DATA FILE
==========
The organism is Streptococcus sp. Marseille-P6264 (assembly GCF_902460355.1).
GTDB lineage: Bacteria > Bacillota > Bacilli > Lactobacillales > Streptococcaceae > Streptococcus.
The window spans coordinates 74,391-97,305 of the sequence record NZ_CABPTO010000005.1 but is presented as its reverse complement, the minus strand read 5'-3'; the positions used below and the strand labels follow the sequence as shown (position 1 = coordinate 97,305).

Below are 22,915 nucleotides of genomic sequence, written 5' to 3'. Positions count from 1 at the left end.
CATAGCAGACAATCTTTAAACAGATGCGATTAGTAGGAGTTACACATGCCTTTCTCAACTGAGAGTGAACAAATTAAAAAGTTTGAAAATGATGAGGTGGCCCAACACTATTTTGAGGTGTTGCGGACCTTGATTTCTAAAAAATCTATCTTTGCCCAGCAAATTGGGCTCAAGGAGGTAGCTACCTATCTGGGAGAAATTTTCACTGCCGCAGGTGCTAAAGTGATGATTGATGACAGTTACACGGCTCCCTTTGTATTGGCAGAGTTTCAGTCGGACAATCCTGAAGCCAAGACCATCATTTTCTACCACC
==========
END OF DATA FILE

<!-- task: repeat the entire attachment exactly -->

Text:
The organism is Streptococcus sp. Marseille-P6264 (assembly GCF_902460355.1).
GTDB lineage: Bacteria > Bacillota > Bacilli > Lactobacillales > Streptococcaceae > Streptococcus.
The window spans coordinates 74,391-97,305 of the sequence record NZ_CABPTO010000005.1 but is presented as its reverse complement, the minus strand read 5'-3'; the positions used below and the strand labels follow the sequence as shown (position 1 = coordinate 97,305).

Below are 22,915 nucleotides of genomic sequence, written 5' to 3'. Positions count from 1 at the left end.
CATAGCAGACAATCTTTAAACAGATGCGATTAGTAGGAGTTACACATGCCTTTCTCAACTGAGAGTGAACAAATTAAAAAGTTTGAAAATGATGAGGTGGCCCAACACTATTTTGAGGTGTTGCGGACCTTGATTTCTAAAAAATCTATCTTTGCCCAGCAAATTGGGCTCAAGGAGGTAGCTACCTATCTGGGAGAAATTTTCACTGCCGCAGGTGCTAAAGTGATGATTGATGACAGTTACACGGCTCCCTTTGTATTGGCAGAGTTTCAGTCGGACAATCCTGAAGCCAAGACCATCATTTTCTACCACC